In the last few years, the mere whisper of the phrase “Glasgow Miracle” has been enough to cause hackles to rise. Some people take issue with the idea that the transformation came from nowhere when the groundwork was, in fact, being laid by The Third Eye in the 1970s. Others complain that focusing on the achievements of a handful of people makes the success appear easy to replicate and ignores the complex confluence of factors which made it possible.

In part, Glasgow’s proclivity for producing conceptual artists is down to its industrial heritage. Webster once compared the city to Rome. “You know something major used to happen here – the shipbuilding – and now you are living in its shell,” he said. “It’s got the buildings, but it doesn’t have the infrastructure that connected it all. I think that somehow affected all of us who live here.”

The can-do attitude which saw students bypass galleries to stage their own exhibitions also owed much to the economic and political climate of the time. Student grants and free tuition meant many of those who got into the GSA were from working-class backgrounds and were determined to prove themselves.

Unlike most other arts courses, which involved a degree of “navel-gazing”, the environmental arts degree was all about communication. “These artists were already thinking ground-up in their practice from a very early age,” says Patricia Fleming, owner of Patricia Fleming Projects, a contemporary art gallery based in South Block. “The 90s saw an explosion of marketing and everything being shiny and brand-led. I don’t think you could have got a cleverer bunch of people and we all benefited from that.”

Fleming moved to Glasgow in 1990 after graduating from Duncan of Jordanstone College in Dundee. Finding herself unemployed, she set up FUSE, a initiative which provided emerging artists with free studio space and a materials allowance for a year as an alternative to signing on. Five hundred artists – including Gordon and Boyce – passed through its doors in its eight-year existence. She remembers the 90s as an exciting time when artists were forging their own opportunities and believes much of Glasgow’s appeal lies in its size. Much smaller than London and laid out on a grid system it is an easy city to feel at home in. And the concentration of artists in small pockets of the West End, the East End and now increasingly the Southside means everyone knows everyone else and there is ample opportunity for the cross-pollination of ideas. It also fosters peer support which encourages risk taking.

Despite some suggesting the city’s success would be a flash in the pan, the arts scene continues to go from strength to strength. The current crop of Turner Prize nominees are slightly younger than their predecessors showing there is potential for new talent to emerge and their very different pieces – Campbell is short-listed for “filmic portraits of provocative people’s lives”; Phillips for a collaborative print studio project; and Vonna-Michell for an installation on his mother’s childhood in Berlin – demonstrates the range of work going on. In 2012, the Glasgow International Festival which began as a fairly modest undertaking in 2005 exhibited 130 artists across almost 50 venues, attracted 205,067 visitors and generated £1.7m for Glasgow’s economy. The city is now home to several waves of artists, with a handful who had moved to London heading home. And there is a ripple effect: other Scottish cities, such as Edinburgh, Aberdeen and Dundee are also embarking on exciting new projects.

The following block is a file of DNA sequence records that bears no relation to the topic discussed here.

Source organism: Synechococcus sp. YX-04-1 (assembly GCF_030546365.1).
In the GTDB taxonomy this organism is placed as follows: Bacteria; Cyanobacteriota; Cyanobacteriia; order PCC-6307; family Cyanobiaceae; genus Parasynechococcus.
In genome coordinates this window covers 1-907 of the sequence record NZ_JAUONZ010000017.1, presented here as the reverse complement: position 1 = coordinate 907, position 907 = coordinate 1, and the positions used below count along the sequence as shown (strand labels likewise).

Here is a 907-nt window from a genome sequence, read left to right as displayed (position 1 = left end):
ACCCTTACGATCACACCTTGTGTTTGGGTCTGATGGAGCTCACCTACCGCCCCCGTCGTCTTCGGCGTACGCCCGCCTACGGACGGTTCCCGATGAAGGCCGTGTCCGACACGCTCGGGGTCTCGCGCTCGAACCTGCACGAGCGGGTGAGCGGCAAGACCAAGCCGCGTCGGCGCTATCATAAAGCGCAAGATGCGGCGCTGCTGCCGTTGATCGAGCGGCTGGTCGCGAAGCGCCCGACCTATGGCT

There are those, however, who believe the city’s success could bring problems of its own. Though the influx of international artists has made it feel more cosmopolitan, it does mean more artists are competing for a diminishing pot of money. At the same time, like all higher education institutions, the GSA has been affected by the recession and the introduction (for non-Scots) of tuition fees, so those who attend are increasingly likely to be middle class.

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The biggest problem affecting the Glasgow arts scene, however, is the inability to persuade more Scots to collect contemporary art works. Damian Leitch, who is in the fourth year of his fine art photography course, says Glasgow still lacks the commercial opportunities of many other European cities. “Walk around Amsterdam or Berlin you see galleries in every neighbourhood and people do buy: they buy for their offices, their own business, their homes. You don’t tend to get that here,” he says.

Much hope is being pinned on Generation, a celebration of 25 years of contemporary art which is being staged in 60 venues across the country, including during the Commonwealth Games, featuring work by big names such as Ross Sinclair, David Shrigley, Lorna Macintyre and Cathy Wilkes. “I’m hoping it’s going to be a chance for the public to enjoy the contemporary art I love,” Fleming says. “I think when it’s endorsed by those bigger galleries, the public feel a bit safer about engaging with it. I think we need to up the ante on trying to create new collectors because buying art invests in the value of the whole sector and helps retain artists in Scotland.”

More needs to be done too, perhaps, to help those who will graduate in the summer establish themselves as working artists. Still there’s plenty to be optimistic about. With a 75 per cent chance of a Scottish win in this year’s Turner Prize, there is likely to be good news come December; and, in 2015, the award is to be presented in Glasgow’s Tramway – a move which seems entirely fitting. Maybe it’s more of a marvel than a miracle, but whatever you want to call it, the seemingly unstoppable rise of the city’s arts scene remains a source of wonder. «

Twitter: @DaniGaravelli1